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Walking the Broadway, from north to south...safe?

Stockholm, Sweden
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Walking the Broadway, from north to south...safe?

Hi there, I´m going o make a two days stop in NY before a convention-week in Orlando in a few weeks time.

One of my ideas is to walk the whole of Broadway, if the weather is suitable of course.

Just want to know if it´s safe and is it possible?

Any constructions going on etc...?

Planning to start around 9am at Sheridan Triangle.

Btw...searched this forum about a topic like this, but no success, plse feel free to redirect me.



New York City
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1. Re: Walking the Broadway, from north to south...safe?

Hi Max, Better check a map.


Sheridan Triangle is a park in the Bronx on Broadway, near Van Cortlandt Park.

If you want to walk to Battery Park, southern point of Manhattan, it would be about 12-16 miles, and take you the whole day, 6-10 hours, if you are up to it. Very safe, some very interesting areas to go thru.

FYI, Broadway also runs north, out of the City, so you should be sure of your location.

Edited: 6:13 am, December 31, 2009
Naples, Florida
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2. Re: Walking the Broadway, from north to south...safe?

Might I suggest starting at the southern end of Broadway (Battery Park)? That way if you "run out of steam" or daylight you will still probably be in Manhattan.

With only 2 days in NYC, any particular reason you are basically choosing to dedicate your visit to Broadway ?

New York City, New...
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3. Re: Walking the Broadway, from north to south...safe?

Definitely agree with crankycook - I suggest starting at the Battery Park, southern end and working your way north. I've done the walk myself as far as Times Square, and think you get to see lots of different areas - it's a good thing to do.

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4. Re: Walking the Broadway, from north to south...safe?

Yeah - It's winter here - I'd start from South to North and enjoy whatever you do see for as long as you want to walk.

New York NY
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5. Re: Walking the Broadway, from north to south...safe?

This is very interesting. I too like to walk but I've never thought of this. Broadway as you get into Upper Manhattan is at least in part the Old Post Road (although there is absolutely no mention of this anywhere).

So, if you continue north on Broadway you can in theory pretty much keep going to the Canadian border however it becomes a rural highway as you continue north. It is essentially Route 9 (federally funded highway 9)

Now I really don't know when it was handed over to the City to become a city street or what and I don't really know if there are any signs for Route 9 until you are a ways north of New York City but I can tell you that you can pretty much keep walking through the Bronx - into Yonkers (Westchester County) and onwards.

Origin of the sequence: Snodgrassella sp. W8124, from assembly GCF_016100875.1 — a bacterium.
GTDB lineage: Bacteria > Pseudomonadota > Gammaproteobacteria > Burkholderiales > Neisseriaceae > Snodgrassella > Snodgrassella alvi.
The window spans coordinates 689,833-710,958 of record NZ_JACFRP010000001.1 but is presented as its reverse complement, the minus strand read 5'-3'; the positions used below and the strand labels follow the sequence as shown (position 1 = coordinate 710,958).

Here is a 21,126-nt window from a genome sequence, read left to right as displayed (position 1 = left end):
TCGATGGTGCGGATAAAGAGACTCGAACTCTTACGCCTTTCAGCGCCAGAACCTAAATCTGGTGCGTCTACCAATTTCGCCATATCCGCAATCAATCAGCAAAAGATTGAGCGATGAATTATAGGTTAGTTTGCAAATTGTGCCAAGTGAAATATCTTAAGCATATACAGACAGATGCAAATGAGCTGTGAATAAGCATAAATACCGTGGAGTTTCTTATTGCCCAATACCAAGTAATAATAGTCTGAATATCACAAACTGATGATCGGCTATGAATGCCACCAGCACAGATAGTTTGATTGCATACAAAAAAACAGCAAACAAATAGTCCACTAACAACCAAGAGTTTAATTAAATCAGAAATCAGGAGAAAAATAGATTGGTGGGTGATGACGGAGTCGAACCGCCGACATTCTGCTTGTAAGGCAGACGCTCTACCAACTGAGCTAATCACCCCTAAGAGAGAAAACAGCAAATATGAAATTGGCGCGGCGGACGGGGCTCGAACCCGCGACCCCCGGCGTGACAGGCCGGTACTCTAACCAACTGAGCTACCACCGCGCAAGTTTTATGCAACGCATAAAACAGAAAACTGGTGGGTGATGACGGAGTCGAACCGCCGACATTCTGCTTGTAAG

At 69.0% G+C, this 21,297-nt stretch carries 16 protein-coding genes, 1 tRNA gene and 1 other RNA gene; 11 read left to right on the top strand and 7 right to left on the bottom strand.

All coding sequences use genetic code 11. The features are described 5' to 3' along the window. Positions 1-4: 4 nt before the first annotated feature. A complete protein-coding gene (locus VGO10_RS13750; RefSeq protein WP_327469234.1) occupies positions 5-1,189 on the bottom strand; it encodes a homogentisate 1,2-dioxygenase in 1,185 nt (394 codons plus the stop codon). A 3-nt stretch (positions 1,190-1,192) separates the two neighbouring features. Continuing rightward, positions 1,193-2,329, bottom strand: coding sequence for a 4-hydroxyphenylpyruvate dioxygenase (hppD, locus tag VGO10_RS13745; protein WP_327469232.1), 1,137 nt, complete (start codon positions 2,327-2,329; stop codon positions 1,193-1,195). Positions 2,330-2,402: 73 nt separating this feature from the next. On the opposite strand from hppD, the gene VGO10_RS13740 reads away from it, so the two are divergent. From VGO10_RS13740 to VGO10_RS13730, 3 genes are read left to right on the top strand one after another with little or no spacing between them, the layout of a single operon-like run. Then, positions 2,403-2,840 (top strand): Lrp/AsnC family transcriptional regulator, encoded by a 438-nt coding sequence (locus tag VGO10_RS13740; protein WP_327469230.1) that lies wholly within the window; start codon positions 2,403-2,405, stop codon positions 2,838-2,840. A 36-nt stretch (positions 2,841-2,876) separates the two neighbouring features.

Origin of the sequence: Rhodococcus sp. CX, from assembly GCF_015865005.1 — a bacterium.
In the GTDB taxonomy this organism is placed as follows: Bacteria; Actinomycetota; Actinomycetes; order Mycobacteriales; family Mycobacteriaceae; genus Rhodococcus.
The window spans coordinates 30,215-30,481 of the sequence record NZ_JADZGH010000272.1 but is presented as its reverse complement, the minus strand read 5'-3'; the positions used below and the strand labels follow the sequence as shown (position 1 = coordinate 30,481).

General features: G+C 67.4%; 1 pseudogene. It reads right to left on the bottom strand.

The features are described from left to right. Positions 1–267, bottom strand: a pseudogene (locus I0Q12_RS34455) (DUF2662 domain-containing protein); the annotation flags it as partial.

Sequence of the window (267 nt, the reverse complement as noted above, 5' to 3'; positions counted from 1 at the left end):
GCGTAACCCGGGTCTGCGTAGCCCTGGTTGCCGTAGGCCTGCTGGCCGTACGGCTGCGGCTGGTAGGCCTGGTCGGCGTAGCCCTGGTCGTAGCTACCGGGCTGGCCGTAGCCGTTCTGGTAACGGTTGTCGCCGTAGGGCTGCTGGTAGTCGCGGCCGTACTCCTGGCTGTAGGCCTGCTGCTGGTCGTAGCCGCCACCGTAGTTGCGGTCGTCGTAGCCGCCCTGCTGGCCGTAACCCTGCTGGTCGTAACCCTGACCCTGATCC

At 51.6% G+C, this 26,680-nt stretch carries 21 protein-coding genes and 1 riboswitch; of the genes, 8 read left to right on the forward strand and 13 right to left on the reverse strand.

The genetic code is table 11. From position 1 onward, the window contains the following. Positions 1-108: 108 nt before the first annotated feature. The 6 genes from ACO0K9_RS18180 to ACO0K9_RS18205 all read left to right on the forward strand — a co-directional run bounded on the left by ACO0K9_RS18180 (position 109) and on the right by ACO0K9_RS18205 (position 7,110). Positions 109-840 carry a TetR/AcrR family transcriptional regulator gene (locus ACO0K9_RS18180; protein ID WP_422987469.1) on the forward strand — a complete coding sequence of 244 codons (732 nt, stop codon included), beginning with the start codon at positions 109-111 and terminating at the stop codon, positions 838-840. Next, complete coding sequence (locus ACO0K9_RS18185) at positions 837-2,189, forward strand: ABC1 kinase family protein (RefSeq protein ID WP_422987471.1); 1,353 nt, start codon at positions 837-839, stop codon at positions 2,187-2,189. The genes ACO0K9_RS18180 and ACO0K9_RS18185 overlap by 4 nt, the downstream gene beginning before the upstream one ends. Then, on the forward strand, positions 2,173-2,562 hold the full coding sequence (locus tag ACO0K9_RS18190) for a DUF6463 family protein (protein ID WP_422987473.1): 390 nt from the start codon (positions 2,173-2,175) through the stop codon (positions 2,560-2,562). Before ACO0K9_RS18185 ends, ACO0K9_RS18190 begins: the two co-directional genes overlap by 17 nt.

This is probably a lot more information than you wanted. Say you start at Battery Park City and walk north from 1 Broadway you'll cross Wall Street, pass City Hall, up through SoHo, Union Square, Madison Square, Herald Square, Times Square, Columbus Circle, etc.

A little before 125th Street you'll find the 1 train emerges from its tunnel. The island is not very flat so as you walk downhill the subway is elevated and as you walk back up hill in the low 130's the subway goes back underground. You'll get your exercise. You'll always have the 1 train running right along with you from Times Square up. So, you can bag it at any time and get on the 1 train (it goes all the way up to 242nd Street and I kind of doubt you will want to keep going if you walk the entire length from Battery Park to 242nd Street. Should you continue to the Bronx / Westchester border, there are buses back down to the 242nd Street subway.

You'll pass through some fascinating neighborhoods in the 140's and 150's, neighborhoods undergoing major changes. The 120's are at war with neighboring Columbia University. The 140's and 150's were largely immigrant neighborhoods 20 years ago but are now gentrifying and as the residents become more prominent you are seeing signs of their increased affluence (restaurants / shops). The 160's will be hospital-land. The 170's take you into George Washington Bridge territory. The 180's and upwards are Washington Heights and into Inwood - lots of people moving up that way for affordable housing. You'll cross over a very interesting bridge into The Bronx in the low 200's - you'll have the option of jumping on a Metro-North commuter train back to Grand Central or continuing up in the direction of 242nd Street and Riverdale.